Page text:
Social Services Committee approves funding to welcome center for immigrants


Illustration by Olivia Abetya

Social Services Committee recommends City Council approve funding for an immigrant welcome center.

Ella Jeffries, Assistant Copy Editor

Evanston’s Social Services Committee unanimously voted to support city funding for a welcome center for immigrants Thursday. The proposed plan draws up to $500,000 from American Rescue Plan Act funds and would cover funding for the center from July 2022 to July 2023.

The building plans come as about 1,200 asylum seekers have arrived in Chicago over the past month. The migrants have come in buses from Texas as part of Gov. Greg Abbott’s plan to send asylum seekers to other cities, including New York City and Washington D.C., in an attempt to pressure Biden to increase border controls.

Mariana Osoria, senior vice president of partnerships and engagement at Family Focus, said the center intends to provide services to those arriving in Evanston. Resources include interpretation and translation for advocacy, emergency cash assistance, employment readiness services and community education workshops to help individuals and families. 

“We truly want to engage with the community and hear what services they’re most interested in so that as we’re building the program, we’re identifying and responding to what some of the top priorities are,” Osoria said. 

The Chicago-based non-profit organization focuses on nurturing families and children to help build social capital and achieve economic mobility through programs grounded in social justice and anti-racism. 

Family Focus currently has 10 community centers across the Chicago area, including one located next to the Fleetwood-Jourdain Center at 2010 Dewey Ave., where the welcome center will operate.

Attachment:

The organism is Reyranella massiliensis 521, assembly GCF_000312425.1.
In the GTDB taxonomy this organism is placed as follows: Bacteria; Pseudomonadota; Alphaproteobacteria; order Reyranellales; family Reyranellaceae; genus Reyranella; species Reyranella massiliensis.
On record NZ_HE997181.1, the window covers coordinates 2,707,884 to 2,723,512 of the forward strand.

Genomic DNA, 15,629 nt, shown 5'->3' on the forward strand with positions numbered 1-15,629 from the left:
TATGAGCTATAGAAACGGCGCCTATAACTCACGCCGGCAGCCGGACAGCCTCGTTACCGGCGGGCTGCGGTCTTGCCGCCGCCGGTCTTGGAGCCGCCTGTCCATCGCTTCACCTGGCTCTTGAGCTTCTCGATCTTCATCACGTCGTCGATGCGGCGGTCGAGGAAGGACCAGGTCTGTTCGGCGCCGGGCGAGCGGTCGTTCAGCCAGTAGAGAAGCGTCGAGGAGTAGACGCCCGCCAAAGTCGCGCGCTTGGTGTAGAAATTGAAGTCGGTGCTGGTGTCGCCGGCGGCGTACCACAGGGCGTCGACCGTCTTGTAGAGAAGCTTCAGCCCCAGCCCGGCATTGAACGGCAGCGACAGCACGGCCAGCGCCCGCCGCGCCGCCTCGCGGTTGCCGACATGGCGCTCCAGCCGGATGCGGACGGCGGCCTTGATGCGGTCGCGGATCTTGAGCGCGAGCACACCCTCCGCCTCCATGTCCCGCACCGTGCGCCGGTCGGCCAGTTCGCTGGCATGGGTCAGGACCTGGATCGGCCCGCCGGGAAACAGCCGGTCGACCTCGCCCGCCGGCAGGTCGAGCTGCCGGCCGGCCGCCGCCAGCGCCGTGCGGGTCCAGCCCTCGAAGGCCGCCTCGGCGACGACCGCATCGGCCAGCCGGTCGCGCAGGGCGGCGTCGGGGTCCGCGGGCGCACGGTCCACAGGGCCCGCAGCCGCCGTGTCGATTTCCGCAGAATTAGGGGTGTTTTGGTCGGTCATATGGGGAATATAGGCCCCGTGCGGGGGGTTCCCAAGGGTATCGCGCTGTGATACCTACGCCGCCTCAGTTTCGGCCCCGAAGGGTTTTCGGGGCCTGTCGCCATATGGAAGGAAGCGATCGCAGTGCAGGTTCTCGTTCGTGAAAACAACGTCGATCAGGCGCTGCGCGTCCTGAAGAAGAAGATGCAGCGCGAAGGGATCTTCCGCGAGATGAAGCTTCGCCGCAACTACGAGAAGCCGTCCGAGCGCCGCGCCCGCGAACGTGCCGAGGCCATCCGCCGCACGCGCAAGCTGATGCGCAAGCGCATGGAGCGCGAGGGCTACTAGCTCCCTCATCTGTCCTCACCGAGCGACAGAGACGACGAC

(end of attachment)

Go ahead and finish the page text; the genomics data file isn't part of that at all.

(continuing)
In recent weeks, Family Focus has sent staff from one of its Chicago welcome centers to Evanston to support migrants from Texas, aiding them with finding housing, getting clothes and other emergency assistance services. These program activities would continue after receiving approval for a welcoming center in Evanston, Osoria said. 

Members from the group Evanston Latinos, including President Rebeca Mendoza, also support the welcome center. Mendoza said Evanston Latinos has been the primary organization in the city helping immigrants. As a volunteer group, Evanston Latinos doesn’t have the capacity to properly meet immigrants’ needs, Mendoza said, and a welcome center could help. 

“We know this population could be better served by having an adequate welcome center,” Mendoza said. “It would be great for the city of Evanston to have some foresight and be able to respond adequately.” 

The recommendation by the Social Services Committee will now go to the Human Services Committee, and eventually to City Council for vote. 

Social Services Committee member Kathy Hayes said she hopes City Council approves the funding so Evanston can become a pioneering city in welcoming people who are running from tyranny or insecurity. 

Hayes said Family Focus has an upstanding and strong history of nurturing community members, which is why she was so enthusiastic about voting to approve these funds. 

“We all need to tap into our humanity and be kind to one another,” Hayes said. “There’s a mean-spiritedness that has unfortunately permeated the United States for a little while, but I’m hoping love will win out and we will be able to let people see love in action by including people into our community.” 

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